A $6 commute with Wi-Fi, USB ports, and coconut water

By Cyrus Farivar

SAN FRANCISCO—In a city replete with not only local buses, and the famously-hated tech company buses that shuttle hundreds of workers daily 40 miles south, a new startup is set to debut a private luxury commuter bus line, charging $6 for a roughly three-mile ride.

At its Wednesday launch, Leap will only operate four buses (with one more in reserve) during commuting hours, focusing on giving rides from the Marina neighborhood in the city’s north, going southeast to downtown in the morning, and the reverse in the evening. There’s no fixed schedule—the buses are just constantly rolling at 10 to 15 minute intervals, and passengers can check the iOS or Web apps to see when they will arrive. (Ars first profiled Leap in March 2014.)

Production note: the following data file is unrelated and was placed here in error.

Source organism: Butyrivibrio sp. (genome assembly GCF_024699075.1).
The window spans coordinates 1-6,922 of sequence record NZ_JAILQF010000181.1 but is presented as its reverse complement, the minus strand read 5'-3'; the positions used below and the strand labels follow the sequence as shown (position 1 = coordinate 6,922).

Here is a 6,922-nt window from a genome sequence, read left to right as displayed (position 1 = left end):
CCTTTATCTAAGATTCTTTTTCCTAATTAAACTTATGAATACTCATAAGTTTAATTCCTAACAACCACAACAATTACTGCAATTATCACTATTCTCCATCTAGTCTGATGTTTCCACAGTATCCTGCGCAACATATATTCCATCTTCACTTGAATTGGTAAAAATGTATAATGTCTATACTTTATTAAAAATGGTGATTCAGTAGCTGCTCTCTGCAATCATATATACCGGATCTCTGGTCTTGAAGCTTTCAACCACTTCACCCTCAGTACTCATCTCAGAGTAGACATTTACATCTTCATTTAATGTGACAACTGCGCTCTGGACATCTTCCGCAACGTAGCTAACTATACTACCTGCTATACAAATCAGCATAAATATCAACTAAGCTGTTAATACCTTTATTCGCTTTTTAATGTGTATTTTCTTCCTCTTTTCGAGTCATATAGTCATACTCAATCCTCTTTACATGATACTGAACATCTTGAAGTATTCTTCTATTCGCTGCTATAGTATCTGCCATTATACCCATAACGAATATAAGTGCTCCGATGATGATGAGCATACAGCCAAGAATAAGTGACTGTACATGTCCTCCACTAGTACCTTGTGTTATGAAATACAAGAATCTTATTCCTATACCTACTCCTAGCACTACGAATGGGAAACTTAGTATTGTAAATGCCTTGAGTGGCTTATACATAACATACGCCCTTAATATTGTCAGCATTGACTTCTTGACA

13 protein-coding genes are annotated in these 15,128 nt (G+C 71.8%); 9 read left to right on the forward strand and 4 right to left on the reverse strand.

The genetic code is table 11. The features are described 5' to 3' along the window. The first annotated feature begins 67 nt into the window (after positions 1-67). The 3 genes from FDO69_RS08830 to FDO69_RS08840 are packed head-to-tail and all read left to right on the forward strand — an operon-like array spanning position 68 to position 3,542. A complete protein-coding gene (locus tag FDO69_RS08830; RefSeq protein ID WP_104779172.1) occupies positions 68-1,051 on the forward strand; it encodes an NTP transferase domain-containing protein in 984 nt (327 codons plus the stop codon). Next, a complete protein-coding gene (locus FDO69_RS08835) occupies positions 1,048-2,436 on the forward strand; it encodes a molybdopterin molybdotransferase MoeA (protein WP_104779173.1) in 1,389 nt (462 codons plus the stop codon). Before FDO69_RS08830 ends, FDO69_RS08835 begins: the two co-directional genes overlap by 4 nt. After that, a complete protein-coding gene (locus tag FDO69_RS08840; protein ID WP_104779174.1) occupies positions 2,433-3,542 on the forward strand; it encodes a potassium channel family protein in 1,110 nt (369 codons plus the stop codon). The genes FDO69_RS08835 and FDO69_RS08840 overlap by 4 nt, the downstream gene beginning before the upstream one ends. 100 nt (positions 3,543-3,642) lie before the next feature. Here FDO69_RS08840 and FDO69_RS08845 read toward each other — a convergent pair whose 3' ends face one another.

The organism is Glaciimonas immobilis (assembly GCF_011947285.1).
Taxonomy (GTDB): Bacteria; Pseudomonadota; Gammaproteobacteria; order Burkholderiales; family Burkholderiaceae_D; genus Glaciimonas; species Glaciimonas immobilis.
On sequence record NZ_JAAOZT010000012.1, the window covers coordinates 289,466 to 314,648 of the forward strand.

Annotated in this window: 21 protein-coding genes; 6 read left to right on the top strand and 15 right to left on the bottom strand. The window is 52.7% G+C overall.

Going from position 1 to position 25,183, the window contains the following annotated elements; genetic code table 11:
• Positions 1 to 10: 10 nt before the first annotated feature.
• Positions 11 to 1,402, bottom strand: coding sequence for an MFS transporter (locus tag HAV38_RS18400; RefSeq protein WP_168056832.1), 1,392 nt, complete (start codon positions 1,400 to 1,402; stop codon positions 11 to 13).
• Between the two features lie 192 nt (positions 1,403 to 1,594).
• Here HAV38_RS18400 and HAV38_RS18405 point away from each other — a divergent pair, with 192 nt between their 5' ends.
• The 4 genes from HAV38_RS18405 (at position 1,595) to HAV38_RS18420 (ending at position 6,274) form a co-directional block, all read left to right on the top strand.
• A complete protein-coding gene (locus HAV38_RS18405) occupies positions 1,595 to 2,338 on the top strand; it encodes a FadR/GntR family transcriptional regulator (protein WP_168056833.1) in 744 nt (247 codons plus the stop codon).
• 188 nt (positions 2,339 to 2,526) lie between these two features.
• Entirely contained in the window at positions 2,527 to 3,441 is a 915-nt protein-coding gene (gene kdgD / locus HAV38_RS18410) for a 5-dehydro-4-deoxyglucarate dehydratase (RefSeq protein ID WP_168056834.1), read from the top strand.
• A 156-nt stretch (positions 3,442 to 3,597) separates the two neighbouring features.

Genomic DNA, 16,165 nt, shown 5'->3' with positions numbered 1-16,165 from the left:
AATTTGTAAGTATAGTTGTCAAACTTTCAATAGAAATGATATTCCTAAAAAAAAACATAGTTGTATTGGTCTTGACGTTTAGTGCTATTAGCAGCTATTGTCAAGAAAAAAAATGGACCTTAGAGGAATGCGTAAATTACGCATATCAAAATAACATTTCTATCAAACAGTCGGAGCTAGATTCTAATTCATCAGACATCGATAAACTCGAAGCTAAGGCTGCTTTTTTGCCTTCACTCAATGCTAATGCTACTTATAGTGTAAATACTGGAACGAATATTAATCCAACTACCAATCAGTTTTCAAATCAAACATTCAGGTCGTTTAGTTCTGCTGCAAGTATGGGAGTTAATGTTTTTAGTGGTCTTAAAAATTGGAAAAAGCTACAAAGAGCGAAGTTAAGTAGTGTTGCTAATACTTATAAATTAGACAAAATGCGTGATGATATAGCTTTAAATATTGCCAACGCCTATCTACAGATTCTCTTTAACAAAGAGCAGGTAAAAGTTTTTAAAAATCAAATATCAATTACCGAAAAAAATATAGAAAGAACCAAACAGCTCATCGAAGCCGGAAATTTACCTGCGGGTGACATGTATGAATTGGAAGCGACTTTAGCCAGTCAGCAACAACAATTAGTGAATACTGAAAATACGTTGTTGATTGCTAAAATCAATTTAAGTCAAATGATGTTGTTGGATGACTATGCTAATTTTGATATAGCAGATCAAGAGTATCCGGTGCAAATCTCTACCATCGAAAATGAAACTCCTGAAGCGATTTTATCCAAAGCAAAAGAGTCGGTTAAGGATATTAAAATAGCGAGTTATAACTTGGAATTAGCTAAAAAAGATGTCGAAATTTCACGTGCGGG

Leap is betting that riders are willing to pay nearly three times what a ride on a local Muni bus costs, and a fair bit less than what a taxi (or its newer cousins, Uber, Lyft, and Sidecar) would charge for a similar journey. What makes it worth that price? Free Wi-Fi, comfortable seats (limited to just 27, no standing passengers), USB ports, plus food and drinks.

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